A legislative breakfast took place Saturday where Western New York school board members and administrators asked state lawmakers questions about Common Core.
"There should be a moratorium of two years or more, that there wasn't input from professionals and educators, that it's too strict -- too static," Assemblyman Michael Kearns said.
Another issue that came up at the event was the funding made for common core.
"The implementation came to quick too soon, without enough funding and without adequate time so people could prepare."
The Sweet Home School District in Western New York received around $150,000 dollars from the federal government to implement Common Core over a four year period. That funding cover things like training for the administrators who have to do the evaluations, and software.
"Not even close and we have a continuing cost every year after this and the money runs out this year," Sweet Home School Board President Scott Johnson said.
Johnson is unaware of any state funding that's coming thru specifically for Common Core. However, Johnson tells 2 on your side that several school districts in Western New York will receive about a 4 percent increase in general funding for education from this coming state budget.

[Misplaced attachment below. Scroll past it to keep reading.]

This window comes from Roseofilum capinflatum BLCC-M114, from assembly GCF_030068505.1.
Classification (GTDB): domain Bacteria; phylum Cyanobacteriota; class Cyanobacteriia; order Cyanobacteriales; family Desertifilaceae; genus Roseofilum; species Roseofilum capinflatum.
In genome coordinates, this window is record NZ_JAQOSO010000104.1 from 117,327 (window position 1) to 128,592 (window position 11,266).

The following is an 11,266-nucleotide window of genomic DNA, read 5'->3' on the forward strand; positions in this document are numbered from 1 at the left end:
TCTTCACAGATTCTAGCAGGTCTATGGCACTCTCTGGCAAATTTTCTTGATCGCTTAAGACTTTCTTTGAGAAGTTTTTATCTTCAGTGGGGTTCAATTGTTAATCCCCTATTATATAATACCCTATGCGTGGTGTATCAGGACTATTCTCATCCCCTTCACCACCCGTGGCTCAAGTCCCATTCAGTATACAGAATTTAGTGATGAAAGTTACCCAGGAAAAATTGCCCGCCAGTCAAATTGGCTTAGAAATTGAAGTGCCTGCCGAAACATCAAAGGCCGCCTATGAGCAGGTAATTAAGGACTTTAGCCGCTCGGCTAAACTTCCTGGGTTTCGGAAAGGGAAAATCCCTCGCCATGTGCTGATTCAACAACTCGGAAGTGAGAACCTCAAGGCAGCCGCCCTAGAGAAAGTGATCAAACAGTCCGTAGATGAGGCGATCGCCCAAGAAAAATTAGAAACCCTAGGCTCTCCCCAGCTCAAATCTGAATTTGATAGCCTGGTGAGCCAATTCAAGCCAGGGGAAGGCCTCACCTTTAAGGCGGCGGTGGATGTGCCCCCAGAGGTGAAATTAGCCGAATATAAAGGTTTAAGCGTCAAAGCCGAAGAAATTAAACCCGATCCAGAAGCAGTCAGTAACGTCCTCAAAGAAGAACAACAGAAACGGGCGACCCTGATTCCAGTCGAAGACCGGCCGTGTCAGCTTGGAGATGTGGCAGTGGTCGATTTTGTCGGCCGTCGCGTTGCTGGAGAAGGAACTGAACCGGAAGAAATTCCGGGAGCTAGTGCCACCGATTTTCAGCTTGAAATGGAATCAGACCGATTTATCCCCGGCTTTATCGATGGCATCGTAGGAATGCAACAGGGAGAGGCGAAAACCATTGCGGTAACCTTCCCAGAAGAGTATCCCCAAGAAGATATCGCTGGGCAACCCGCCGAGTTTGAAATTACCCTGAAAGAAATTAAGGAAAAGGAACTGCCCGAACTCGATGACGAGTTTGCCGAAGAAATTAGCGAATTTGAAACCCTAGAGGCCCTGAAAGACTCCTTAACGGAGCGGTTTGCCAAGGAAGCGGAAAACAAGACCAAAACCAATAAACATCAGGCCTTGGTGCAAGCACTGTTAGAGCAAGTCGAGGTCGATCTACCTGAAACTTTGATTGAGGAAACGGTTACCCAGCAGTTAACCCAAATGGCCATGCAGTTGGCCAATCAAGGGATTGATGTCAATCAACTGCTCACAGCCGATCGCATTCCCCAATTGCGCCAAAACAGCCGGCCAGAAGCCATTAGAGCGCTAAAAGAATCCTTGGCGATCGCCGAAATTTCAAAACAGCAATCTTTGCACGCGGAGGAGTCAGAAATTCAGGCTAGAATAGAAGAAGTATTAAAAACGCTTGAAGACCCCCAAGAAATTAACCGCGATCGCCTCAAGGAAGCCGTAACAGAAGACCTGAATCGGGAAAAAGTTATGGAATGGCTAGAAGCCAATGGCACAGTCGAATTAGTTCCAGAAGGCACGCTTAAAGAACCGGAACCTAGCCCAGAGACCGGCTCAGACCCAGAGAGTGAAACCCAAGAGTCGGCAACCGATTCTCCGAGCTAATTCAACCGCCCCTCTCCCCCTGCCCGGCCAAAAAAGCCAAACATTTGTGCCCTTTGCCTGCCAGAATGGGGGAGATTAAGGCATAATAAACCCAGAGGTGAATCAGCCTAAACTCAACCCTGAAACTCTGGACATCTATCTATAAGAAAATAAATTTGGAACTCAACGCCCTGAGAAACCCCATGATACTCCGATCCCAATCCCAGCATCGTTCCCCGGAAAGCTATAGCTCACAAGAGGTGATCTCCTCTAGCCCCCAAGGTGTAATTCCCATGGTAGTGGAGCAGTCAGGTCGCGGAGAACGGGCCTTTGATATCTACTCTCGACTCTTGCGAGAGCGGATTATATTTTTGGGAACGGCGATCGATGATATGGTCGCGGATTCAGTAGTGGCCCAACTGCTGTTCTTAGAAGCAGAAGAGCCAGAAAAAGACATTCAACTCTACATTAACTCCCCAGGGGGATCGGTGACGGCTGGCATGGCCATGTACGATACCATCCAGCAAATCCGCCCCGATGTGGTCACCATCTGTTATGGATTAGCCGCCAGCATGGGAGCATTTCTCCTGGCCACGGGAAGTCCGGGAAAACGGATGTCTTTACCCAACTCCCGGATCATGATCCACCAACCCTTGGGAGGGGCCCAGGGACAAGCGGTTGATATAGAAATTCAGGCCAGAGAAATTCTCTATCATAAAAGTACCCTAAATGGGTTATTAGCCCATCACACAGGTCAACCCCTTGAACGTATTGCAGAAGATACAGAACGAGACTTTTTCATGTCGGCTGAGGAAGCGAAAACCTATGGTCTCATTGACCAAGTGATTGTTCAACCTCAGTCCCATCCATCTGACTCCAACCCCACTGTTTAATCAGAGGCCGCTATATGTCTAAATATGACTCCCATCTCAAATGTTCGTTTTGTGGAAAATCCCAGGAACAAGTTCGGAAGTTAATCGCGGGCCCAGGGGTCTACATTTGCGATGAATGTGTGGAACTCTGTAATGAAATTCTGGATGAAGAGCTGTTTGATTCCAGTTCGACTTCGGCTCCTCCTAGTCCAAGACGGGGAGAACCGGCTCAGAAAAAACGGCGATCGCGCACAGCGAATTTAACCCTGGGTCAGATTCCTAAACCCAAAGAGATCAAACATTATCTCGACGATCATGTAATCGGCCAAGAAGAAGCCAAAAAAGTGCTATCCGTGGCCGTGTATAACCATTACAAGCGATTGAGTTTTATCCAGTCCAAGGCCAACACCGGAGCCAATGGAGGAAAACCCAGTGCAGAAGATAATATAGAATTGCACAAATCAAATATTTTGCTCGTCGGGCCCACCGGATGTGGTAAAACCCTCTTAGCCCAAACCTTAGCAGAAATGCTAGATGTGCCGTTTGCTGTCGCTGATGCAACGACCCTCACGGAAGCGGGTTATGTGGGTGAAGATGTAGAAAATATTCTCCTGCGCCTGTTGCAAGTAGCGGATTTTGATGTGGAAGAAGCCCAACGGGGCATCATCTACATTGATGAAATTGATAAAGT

"The curriculum the state provides is not good and that's the big issue right now," Johnson said. " If you've taken the time to develop your own - you're probably in a much better place."
" However, asmall school district can't necessarily handle that, so they need that additional help from the state."
What is going on at the state level includes Governor Cuomos recent announcement of a Common Core panel that will come up with some recommendations. Plus, state legislators are suggesting to delay Common Core with a two year moratorium.
"We are looking to have more of an open dialogue and look at how we can reform Albany and not be so rigid and standardized. You have little kids taking tests who are scared to go to school. I remember going to school, it should be fun."